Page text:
Whatever discount programs you invest in, they can pay off. With a little legwork and usually a minimal investment in the beginning, you can offer your employees something that doesn’t come with an invoice every time they use it!

Quality of Life for Your Employees

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When you run a business, everything is data. You pore of P&L statements and spreadsheets, always attempting to reduce costs and maximize profits. It’s important to remember, though, that your employees are people. Like you, they have full lives happening parallel to their “work lives.” They do their best work when you acknowledge this. One way is by offering perks that fit their needs.

A recent survey by SCORE showed that 53% of employees reported more perks in the workplace increased their quality of life. So what can you offer that will enhance your employees’ lives, create a winning company culture, and retain the best workers in your industry?

 

Wellness Programs

We’ve talked in the past about some kinds of wellness programs you might offer. From physical, to mental, to financial wellness, employees benefit from these resources. When they benefit, you benefit. 

Wellness programs can range in cost depending on what you can commit. You might offer something as simple as educational videos that people can watch on company time to learn about, for example, managing money or healthful eating. You could partner with a local gym on a corporate membership. Some companies even bring in experts to work with employees during lunch breaks or before work. These could be professionals who teach anything from yoga to personal self-defense to relaxation techniques.

 

Flexible Work Schedules

Flexibility is crucial to work-life balance. Depending on the type of company you run, flexibility may look different. If you operate during traditional business hours, you might make small concessions like letting someone start an hour earlier to avoid traffic and leave an hour earlier to pick up their children from school. If you’re an around-the-clock operation, you might vary shifts and break times to best accommodate employees’ different lifestyles.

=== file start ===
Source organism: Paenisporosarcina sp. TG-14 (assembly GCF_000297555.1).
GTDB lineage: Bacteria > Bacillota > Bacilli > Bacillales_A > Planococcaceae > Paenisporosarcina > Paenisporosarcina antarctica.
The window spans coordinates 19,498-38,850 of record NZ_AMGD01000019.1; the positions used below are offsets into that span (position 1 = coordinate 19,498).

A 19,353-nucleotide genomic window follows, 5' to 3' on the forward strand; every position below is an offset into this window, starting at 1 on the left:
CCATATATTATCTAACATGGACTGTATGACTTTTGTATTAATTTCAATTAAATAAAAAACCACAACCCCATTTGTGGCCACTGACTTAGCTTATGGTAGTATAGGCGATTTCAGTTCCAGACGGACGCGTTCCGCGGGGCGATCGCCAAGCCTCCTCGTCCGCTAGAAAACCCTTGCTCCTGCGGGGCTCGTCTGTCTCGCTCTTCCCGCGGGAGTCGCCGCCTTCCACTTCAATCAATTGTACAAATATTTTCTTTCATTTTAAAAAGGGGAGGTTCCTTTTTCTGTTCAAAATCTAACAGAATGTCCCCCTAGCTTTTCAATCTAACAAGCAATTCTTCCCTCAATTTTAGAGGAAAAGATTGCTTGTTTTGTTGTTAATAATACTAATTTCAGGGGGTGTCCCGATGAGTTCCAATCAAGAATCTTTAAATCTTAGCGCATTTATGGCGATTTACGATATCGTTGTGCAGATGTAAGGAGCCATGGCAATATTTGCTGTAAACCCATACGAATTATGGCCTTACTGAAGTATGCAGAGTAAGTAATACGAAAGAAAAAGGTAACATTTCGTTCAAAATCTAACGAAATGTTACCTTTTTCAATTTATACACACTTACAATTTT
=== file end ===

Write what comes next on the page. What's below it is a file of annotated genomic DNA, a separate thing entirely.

Employees with children or dependent adults at home may be especially drawn to take a job in a place that understands their needs. For example, you might let them take a couple of hours away for a doctor’s appointment if they can make up that time later in the week. Another great perk is floating holidays. They allow a person to take a day off when they need it most.

Some companies go so far as to allow unlimited vacation. As long as an employee get all of his or her work done, it’s at their discretion to take time off. As an HR professional describes in this article for The Muse, “It’s a focus on producing great results, rather than just putting in the hours.” Only you can decide if this would work for your company.

 

Remote Work

Another way to provide flexibility is by permitting remote work. Even industries that handle sensitive information can work remotely with the right security measures. Work with your IT team to discover the technology needs to make it feasible. Ensure that employees stay in the loop, wherever they work, through regular online check-ins.

People in some positions can work remotely all the time, perhaps joining in person for meetings. However, even meetings today often take place via video. That said, if you are not comfortable with having employees off-site all the time, you can start by offering one remote day per week. Then take time to work out any kinks and decide whether to expand the opportunity.